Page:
Hundreds of people meandered through the collection of quilts, pointing out details to friends or using the exhibition’s iPad ap to learn about the history or design of a particular work. The lack of labels or informative pamphlets would normally annoy me but in this case, the dearth of labels allowed for an aesthetic immersion rarely experienced. There was a moment standing at the rear of the gallery that I felt viscerally overwhelmed by the scale and beauty of it all, an experience bordering on Stendhal Syndrome. So I sat down, the bright quilts above me swaying as though breathing and all I could think about was how extraordinary it all looked.
If you want to know more about the exhibition, Simon Schama with The Financial Times wrote this very informative article.
Having just celebrated its tenth birthday, the bronze-clad home of the American Folk Art Museum remains provocative, itself a work of art. Tod Williams and Billie Tsien’s unconventional building not only enlivens 53rd street but also provides a counterpoint to the clean-lined anonymity of the Yoshio Taniguchi-designed Museum of Modern Art next door. Like no other Manhattan architecture, the AFAM building is a combination of daring and human-scaled approachability.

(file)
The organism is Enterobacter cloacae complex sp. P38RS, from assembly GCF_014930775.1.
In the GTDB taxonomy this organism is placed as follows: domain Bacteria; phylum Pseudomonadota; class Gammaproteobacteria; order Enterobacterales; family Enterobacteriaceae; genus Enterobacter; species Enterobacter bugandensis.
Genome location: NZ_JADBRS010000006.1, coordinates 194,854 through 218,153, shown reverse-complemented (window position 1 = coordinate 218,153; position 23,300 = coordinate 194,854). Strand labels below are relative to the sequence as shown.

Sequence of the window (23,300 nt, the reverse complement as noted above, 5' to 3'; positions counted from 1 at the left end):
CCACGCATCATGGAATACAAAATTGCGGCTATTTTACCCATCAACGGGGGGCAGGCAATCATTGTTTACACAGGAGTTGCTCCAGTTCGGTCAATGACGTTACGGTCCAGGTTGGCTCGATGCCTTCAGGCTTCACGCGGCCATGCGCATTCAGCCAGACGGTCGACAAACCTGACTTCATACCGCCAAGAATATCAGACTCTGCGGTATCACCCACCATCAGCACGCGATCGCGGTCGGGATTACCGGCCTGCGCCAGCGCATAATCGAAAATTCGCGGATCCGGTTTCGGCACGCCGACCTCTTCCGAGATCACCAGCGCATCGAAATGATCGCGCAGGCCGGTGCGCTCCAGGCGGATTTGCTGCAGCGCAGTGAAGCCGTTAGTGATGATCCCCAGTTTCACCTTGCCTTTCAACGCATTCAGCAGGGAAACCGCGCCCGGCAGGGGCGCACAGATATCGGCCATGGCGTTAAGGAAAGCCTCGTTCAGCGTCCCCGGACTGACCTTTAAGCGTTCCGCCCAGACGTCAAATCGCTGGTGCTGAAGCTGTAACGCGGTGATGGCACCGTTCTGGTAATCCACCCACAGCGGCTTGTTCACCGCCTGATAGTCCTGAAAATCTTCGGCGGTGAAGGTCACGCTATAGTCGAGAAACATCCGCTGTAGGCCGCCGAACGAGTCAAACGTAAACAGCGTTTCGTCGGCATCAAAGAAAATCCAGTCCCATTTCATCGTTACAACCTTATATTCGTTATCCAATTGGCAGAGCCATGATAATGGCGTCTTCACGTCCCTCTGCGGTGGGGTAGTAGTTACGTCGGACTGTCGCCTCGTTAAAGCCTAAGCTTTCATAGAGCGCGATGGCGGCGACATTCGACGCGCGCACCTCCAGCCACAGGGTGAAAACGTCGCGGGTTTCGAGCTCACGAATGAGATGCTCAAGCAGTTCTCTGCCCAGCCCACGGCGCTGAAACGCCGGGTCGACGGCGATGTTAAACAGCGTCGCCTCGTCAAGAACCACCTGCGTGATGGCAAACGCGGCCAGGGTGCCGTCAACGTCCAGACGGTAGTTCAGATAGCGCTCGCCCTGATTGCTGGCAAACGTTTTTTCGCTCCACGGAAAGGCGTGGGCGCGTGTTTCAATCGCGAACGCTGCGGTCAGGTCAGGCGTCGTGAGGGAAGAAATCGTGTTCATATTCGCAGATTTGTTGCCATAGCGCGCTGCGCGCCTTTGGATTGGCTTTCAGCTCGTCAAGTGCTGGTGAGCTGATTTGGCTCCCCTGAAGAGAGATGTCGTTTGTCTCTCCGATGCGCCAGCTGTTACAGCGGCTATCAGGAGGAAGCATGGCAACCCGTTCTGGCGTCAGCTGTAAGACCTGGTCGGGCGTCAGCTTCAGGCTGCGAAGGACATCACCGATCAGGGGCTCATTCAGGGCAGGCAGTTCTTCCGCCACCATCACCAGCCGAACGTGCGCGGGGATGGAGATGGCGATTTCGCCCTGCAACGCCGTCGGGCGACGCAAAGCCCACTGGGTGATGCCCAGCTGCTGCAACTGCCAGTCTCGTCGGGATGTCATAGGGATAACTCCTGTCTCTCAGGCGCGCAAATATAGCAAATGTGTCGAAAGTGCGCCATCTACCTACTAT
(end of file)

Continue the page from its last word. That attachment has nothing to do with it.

Designed by architects Tod Williams and Billie Tsien, the seemingly windowless geometric façade of the American Folk Art Museum adds character to the block with its dash of edginess. It features a fortress-like exterior composed of bronze panels hung on three planes to create a concave “Y-shaped” crease, evoking origami . The bronze panels appear to change color with the light yet have a solid stone-like texture missing from the slick glass and metal curtain wall of the Museum of Modern Art next door. The dark cladding would be foreboding if it stretched uninterrupted for half a block like MoMA’s, or rose to the height of the CBS building across the street. But as it is, the structure induces curiosity from passersby.